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Posts Tagged ‘New National Theatre Tokyo’

Although Die tote Stadt is considered Korngold’s best opera, it had fallen of grace since the days when divas like Maria Jeritza appeared in it in opera houses like the Met. Until the 1980’s, when the Deutsche Oper (with Karan Armstrong and James King) gave it a try and performances occasionally but increasingly pop up here and there. I had never seen it live and know it from Erich Leinsdorf’s recording with Carol Neblett, René Kollo and Hermann Prey. I have to say that I still have to learn to like Korngold, but it is also true that I’ve never tried really hard. In any case, I had very low expectations, and this is always helpful in these situations.

On listening again to the Leinsdorf CDs, I’ve almost changed my mind about actually going to the New National Theatre today: the plot is bizarre, the demands on singers and orchestra are extreme, the music rarely takes off and, when it does, it turns out quite kitsch. Fortunately, the forces involved in this production – developed for the Finnish National Opera as seen on video with Camilla Nylund and Klaus Florian Vogt – took the challenge seriously. I cannot blame director Kasper Holten for sanitizing the staging of its pierrots, nuns, orgiastic dance numbers and gondolas. He has also found a not unwelcome comedy touch in serious scenes that helped the audience to indulge into something suspension of disbelief. However, the grotesque is a bit part of the story and this opera loses some of its flavor when rescued from its cheesiness. Conductor Jaroslav Kyzlink too has decided to deny it its operetta-ish undertones and go for the Frau-ohne-Schatten approach. And for someone like me who hasn’t yet acquired the taste for this opera, this seemed the right decision. The performance moved forward without indulgence, highlighting the coloristic orchestration and preferring objectivity to sentimentality. Of course, the Tokyo Symphony Orchestra is not Leinsdorf’s Müncher Rundfunkorchester, but – even if its strings like warmth and weight – these musicians played with great animation. Unfortunately, the effort would become more noticeable during the opera. The prelude to the third act was everything but polished. But the animation was still there – and that the conductor could keep it throughout is really praiseworthy.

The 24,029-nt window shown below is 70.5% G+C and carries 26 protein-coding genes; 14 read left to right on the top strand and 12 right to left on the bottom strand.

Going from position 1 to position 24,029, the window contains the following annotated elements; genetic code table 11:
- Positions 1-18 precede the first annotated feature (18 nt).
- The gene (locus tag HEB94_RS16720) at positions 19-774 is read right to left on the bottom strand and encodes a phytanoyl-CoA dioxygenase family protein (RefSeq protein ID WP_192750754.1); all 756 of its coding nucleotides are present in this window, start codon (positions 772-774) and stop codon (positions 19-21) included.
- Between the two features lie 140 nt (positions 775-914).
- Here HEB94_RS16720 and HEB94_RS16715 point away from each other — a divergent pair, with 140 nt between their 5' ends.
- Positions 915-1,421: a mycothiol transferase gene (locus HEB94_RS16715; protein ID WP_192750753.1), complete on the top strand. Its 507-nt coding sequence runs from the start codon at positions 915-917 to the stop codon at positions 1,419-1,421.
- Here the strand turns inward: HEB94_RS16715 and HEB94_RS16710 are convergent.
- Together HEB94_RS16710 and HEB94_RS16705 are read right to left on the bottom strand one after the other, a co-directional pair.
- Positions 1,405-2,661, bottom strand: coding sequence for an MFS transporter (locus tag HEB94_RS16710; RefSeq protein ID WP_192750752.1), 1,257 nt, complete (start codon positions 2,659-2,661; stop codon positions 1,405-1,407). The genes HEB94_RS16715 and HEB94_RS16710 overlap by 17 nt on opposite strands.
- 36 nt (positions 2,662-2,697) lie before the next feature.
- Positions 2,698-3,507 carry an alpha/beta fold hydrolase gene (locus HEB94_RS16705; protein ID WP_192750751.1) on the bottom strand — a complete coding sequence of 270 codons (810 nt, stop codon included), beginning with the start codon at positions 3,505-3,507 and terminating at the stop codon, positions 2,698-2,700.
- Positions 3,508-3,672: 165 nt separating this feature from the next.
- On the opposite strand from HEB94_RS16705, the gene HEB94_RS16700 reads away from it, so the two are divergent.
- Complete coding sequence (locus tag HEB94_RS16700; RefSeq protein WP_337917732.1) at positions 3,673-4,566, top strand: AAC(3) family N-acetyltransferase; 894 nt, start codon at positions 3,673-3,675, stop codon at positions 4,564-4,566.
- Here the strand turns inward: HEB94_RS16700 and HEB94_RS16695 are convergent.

I had seen Meagan Miller just once before – as Elisabeth here in the New National Theatre. It seems that bad girls bring the best in her. Although the voice lacks a distinctive color, has many tremulous moment and phrasing can be bumpy, she gave an exciting performance in the role of Marietta. First, her big lyric soprano is the voice for the role. Second, the high tessitura shows her best qualities (round, effortless top notes and endless stamina). Third, the provocative character suits her vocal nature better than the spiritual subtlety of Wagner’s Tannhäuser. Also, although she wouldn’t convince anyone that she could be a dancer, she seemed to be having the time of her life playing the femme fatale. It is hardly her fault if Torsten Kerl was this afternoon’s shining star. His spontaneous, glitch-free tenor gleams in this demanding part. And he sings elegantly and musicianly too. Under a conductor who never forgot his singers, his jugendlich dramatisch voice could be heard without problem. Moreover, if René Kollo sounds more tormented in the CDs, it is Kerl who makes this music sound singable and expressive in his tasteful legato and almost classical poise. I would say that the director did not seem to demand from him any sort of spiritual torment, the approach being rather detached and caricatured rather than internalized or intense. I had previously seen Anton Keremidtchev as Macbeth in Berlin and was positively surprised by the German side of his repertoire. His rich, sizable voice worked very well both in Frank’s conversational phrasing and in Fritz’s aria, in which I curiously didn’t miss Hermann Prey’s sophistication and variety. Although Makiko Yamashita (Brigitta) was not very clear in diction, her voice is extremely pleasant and the singer is stylish. All minor roles were well cast too.